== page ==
Dysregulation in protein production can have profound effects on human health, leading to diseases such as diabetes, heart disease, and cancer. In their search to understand how and why protein synthesis can go awry, scientists are turning to ribosomes, organelles that translate messenger RNA (mRNA) into the nucleotide chains that make up proteins.
Through a technique called ribosomal profiling, scientists gain insight into how protein synthesis is initiated and regulated — with an eye toward developing therapeutic tools to re-stabilize protein synthesis that has gone off-kilter. Ribosomal profiling assesses the location and spatial density of ribosomes on a strand of mRNA, which allows scientists to quantify, among other measurements, the rates at which proteins are synthesized.
When Erica Shu was beginning her doctoral research at Cornell University with advisor Shu-Bing Qian in 2016, the process to acquire this data was slow and laborious, and results often weren’t reliably reproducible — results could only be replicated across samples 60% of the time. In addition, the available technology required such large samples that analyzing tissue from patient biopsies wasn’t always possible.
“It took a lot of work,” says Shu, now teaching faculty in the UW–Madison Department of Biochemistry. “You really needed about a week — and the entire week was fully hands-on work. It was time-consuming and the data was not that reliable. We decided to figure out our own ways to improve the system.”
Through customer discovery interviews, Shu found that Qian’s lab wasn’t alone. She identified a need in academia and industry for more robust ribosomal profiling tools.
Driven by this demand, Shu and Qian worked together to develop Qez-seq, a technology that completes analysis of a ribosomal profile in just six hours (shortening the processing time by about 75%), at greater accuracy and with smaller samples than ever before.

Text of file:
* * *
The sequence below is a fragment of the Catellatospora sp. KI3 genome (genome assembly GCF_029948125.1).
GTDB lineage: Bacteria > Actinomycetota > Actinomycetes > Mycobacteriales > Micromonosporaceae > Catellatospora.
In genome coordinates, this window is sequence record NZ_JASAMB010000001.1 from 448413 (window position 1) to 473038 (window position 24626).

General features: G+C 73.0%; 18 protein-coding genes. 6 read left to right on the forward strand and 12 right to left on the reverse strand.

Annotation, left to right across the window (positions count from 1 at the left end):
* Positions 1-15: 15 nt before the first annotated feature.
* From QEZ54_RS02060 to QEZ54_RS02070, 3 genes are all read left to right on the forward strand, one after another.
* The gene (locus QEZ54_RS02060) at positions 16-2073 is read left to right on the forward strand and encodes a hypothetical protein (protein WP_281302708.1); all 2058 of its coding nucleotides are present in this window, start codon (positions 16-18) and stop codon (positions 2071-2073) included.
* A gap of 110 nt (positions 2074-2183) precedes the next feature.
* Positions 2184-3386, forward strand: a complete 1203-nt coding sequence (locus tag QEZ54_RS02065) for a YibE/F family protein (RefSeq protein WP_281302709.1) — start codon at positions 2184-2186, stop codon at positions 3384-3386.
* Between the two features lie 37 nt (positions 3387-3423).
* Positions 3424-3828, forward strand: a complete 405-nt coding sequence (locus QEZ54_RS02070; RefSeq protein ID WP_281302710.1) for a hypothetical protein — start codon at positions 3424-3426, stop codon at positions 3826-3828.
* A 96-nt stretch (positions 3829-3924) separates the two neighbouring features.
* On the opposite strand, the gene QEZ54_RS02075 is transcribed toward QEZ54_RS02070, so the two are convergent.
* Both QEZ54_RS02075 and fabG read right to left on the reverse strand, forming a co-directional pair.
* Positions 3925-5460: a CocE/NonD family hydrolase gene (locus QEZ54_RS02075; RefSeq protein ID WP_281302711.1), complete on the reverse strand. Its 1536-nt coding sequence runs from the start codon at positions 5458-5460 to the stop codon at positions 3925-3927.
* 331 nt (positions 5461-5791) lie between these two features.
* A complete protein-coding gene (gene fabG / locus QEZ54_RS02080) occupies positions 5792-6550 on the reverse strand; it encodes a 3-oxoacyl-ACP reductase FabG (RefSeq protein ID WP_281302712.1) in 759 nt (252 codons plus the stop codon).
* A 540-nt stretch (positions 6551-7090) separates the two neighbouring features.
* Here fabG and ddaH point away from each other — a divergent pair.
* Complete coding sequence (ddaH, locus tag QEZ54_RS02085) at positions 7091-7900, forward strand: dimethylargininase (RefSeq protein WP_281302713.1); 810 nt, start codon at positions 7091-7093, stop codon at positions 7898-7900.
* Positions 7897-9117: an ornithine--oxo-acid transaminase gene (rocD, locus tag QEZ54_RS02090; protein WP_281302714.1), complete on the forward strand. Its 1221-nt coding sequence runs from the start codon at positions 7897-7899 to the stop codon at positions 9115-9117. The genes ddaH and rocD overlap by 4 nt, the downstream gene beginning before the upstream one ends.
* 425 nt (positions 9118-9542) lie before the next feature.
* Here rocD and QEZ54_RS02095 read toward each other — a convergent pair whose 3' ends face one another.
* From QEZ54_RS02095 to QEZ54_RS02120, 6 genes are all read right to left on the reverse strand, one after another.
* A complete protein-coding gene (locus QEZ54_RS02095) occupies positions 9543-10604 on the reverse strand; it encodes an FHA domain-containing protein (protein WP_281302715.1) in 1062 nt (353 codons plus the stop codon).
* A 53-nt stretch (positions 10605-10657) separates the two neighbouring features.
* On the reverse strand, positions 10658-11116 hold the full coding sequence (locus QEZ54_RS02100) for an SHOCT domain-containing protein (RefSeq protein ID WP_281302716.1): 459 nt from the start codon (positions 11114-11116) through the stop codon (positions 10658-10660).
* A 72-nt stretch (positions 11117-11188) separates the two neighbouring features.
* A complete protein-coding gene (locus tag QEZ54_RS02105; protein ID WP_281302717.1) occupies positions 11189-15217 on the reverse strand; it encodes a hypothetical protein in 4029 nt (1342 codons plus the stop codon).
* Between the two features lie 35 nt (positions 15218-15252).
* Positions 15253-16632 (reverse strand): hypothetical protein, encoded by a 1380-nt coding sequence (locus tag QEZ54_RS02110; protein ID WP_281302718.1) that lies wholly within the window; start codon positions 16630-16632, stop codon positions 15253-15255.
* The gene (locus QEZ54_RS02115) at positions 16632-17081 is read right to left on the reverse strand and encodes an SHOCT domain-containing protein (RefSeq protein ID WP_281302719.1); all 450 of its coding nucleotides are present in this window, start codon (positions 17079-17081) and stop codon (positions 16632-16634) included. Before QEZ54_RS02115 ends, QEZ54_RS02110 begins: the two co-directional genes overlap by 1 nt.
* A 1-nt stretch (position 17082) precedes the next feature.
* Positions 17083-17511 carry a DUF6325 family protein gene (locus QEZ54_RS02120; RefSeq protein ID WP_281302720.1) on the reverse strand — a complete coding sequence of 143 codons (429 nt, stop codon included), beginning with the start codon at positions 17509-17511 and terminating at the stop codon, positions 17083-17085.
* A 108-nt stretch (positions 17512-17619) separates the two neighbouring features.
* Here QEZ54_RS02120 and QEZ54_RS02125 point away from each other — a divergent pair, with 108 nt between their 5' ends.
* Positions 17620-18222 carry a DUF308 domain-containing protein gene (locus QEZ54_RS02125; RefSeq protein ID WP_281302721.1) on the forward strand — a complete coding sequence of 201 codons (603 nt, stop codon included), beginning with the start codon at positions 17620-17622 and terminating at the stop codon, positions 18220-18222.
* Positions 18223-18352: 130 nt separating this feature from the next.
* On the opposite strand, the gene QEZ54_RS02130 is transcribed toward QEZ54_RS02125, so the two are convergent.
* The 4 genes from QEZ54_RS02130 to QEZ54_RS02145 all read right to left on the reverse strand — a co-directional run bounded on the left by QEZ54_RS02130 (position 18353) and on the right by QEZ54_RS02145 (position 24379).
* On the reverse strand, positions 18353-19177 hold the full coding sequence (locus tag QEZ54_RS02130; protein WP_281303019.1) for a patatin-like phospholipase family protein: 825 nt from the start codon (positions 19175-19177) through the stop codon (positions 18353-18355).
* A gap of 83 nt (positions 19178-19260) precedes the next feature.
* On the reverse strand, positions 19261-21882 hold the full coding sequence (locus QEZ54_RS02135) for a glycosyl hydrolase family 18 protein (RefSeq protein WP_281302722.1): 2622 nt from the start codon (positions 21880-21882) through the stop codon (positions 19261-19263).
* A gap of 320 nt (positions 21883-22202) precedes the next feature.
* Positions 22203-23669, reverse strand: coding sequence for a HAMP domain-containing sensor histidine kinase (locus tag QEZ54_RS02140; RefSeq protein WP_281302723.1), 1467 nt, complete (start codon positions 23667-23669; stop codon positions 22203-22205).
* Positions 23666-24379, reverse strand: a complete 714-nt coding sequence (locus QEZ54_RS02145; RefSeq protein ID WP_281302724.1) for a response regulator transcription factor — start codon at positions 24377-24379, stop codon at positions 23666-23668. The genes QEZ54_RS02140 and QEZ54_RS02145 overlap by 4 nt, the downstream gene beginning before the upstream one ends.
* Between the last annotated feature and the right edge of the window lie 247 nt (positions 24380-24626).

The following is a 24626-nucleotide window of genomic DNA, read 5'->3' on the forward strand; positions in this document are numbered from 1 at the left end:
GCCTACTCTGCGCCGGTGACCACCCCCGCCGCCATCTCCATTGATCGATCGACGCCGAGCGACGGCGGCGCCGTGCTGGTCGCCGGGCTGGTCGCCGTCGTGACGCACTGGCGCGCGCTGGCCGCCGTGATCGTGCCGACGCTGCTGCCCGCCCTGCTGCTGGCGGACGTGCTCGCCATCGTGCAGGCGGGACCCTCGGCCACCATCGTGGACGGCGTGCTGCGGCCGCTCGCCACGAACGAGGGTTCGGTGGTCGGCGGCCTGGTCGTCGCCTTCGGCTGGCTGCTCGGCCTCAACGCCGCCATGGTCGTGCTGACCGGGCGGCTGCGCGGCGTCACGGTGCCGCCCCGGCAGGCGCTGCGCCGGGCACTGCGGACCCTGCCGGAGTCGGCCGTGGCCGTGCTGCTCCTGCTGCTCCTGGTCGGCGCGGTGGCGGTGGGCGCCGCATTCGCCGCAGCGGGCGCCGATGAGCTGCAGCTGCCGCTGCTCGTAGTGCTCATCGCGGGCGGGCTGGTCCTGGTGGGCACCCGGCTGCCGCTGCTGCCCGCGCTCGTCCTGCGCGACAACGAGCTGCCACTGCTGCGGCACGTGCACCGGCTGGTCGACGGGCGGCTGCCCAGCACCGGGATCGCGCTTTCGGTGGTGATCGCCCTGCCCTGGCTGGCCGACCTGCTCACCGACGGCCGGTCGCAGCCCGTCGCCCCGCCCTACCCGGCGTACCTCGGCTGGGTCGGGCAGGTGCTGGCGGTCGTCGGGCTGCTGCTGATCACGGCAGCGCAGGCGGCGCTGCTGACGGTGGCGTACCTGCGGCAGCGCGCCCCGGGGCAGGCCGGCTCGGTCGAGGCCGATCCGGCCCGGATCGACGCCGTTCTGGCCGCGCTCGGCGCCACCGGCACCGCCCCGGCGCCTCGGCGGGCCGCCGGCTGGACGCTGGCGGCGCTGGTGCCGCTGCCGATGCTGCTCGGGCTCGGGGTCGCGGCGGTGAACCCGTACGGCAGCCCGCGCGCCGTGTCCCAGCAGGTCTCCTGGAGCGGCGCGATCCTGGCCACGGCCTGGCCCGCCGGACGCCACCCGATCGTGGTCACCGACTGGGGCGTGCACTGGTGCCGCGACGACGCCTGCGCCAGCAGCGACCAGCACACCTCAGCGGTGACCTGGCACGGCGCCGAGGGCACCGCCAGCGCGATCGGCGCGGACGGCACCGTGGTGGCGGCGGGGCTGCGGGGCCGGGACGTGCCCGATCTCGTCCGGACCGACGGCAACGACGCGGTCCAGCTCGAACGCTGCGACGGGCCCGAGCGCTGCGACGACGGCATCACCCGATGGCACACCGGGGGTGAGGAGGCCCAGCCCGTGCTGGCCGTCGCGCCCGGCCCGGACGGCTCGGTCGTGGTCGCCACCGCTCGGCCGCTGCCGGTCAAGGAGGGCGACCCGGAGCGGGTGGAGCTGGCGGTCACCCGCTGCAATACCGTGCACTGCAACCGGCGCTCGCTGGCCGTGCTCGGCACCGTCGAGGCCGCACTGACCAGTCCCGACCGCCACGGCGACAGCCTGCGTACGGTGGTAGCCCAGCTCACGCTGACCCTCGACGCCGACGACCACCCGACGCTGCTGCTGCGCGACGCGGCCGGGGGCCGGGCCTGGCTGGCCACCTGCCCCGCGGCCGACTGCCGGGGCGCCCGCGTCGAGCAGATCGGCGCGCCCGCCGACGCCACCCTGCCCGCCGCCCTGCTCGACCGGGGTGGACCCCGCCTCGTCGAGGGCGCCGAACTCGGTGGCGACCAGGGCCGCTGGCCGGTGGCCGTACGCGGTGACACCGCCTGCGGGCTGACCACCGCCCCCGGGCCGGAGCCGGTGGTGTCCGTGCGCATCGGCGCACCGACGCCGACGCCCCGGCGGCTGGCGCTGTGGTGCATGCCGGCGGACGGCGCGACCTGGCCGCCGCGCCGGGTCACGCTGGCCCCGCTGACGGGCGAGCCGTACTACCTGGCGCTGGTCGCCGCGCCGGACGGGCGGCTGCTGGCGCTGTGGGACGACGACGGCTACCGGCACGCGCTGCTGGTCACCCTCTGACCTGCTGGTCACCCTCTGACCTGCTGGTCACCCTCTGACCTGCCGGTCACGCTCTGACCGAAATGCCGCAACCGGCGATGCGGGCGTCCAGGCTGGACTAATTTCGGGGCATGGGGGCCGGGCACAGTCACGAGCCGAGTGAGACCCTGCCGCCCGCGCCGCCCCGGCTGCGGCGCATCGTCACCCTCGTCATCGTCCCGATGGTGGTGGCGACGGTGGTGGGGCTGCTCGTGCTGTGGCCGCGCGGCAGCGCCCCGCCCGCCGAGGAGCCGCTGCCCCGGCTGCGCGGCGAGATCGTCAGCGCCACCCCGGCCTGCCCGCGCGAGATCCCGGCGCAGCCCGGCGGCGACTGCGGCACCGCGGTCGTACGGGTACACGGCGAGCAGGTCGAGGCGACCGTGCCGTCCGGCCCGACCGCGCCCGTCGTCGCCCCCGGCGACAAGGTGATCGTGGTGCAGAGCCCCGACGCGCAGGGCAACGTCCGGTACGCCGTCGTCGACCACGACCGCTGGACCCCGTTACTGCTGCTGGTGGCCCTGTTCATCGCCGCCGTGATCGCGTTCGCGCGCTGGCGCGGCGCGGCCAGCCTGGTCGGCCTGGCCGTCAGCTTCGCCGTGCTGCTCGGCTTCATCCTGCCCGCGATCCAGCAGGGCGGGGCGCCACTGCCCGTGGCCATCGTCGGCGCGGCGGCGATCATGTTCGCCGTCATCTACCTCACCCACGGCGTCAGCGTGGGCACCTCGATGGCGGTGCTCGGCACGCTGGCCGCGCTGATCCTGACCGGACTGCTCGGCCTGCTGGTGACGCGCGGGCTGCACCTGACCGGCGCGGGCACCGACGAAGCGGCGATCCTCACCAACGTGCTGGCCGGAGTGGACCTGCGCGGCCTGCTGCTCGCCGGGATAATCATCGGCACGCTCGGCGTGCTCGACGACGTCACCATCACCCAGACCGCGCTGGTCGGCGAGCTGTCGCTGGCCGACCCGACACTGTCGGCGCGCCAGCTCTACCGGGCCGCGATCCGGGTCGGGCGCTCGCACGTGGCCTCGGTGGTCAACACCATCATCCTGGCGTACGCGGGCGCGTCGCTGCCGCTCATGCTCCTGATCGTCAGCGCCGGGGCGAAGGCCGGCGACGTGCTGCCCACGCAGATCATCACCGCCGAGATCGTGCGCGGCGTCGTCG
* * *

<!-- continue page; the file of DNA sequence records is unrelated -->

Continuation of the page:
“The existing technology was time-consuming and of low resolution,” says Qian. “It also required special equipment. By developing Qez-seq, we are hoping to allow scientists to obtain high-resolution map of ribosome positions on mRNA from small samples.”
Now, thanks to new funding, EzraBio, Inc. is expanding.
Shu is among seven UW–Madison innovators to receive funding from the university’s Discovery to Product (D2P) State Economic Engagement and Development (SEED) program. The SEED program supports growth of technology-based startup companies, evaluating projects on their innovation and potential benefits to Wisconsin’s economy. Funding through the D2P SEED program is matched by support from the Wisconsin Economic Development Corporation (WEDC).
“This grant is special because of its focus on the Wisconsin economy,” says Shu. “Applying for this grant meant thinking about forming partnerships and collaborations. I’m thinking about how to support local clients and how to get our supplies from local suppliers.”
“There are many collaborative projects ongoing,” adds Qian, who notes that the new, higher resolution technology is already paving the way for novel scientific findings. “We have discovered start codon-associated ribosome frameshifting during mRNA translation.”
Shu and Qian see in EzraBio, Inc. the potential to progress the field of protein synthesis analysis and support the development of future therapeutic treatments. “We think this technology will be helpful for scientists in industry and in academia who want to better understand protein synthesis and how it is regulated,” says Shu.
Shu also plans to establish career-building employment opportunities for recent college graduates. Shu, who teaches an introductory course for first-year biochemistry students and a capstone course for senior undergraduates, witnesses firsthand UW–Madison students’ progress during their time at the university. She says that EzraBio, Inc. can supplement local employment opportunities for biochemistry majors and keep knowledge and skills in the state of Wisconsin.
“I work with students at the university, and I hope I will be able to hire people who just graduated. I’d like to hopefully assist students with opportunities that will help them later in their career,” Shu says. “With this grant, we’ll first be hiring for a research intern position.”
Shu hopes that, as Madison’s role as a growing hub for biotechnology continues to grow, so will EzraBio, Inc., making their ribosomal profiling technology readily available to researchers around the country.
Written by Renata Solan. Photos: Paul Escalante/Biochemistry.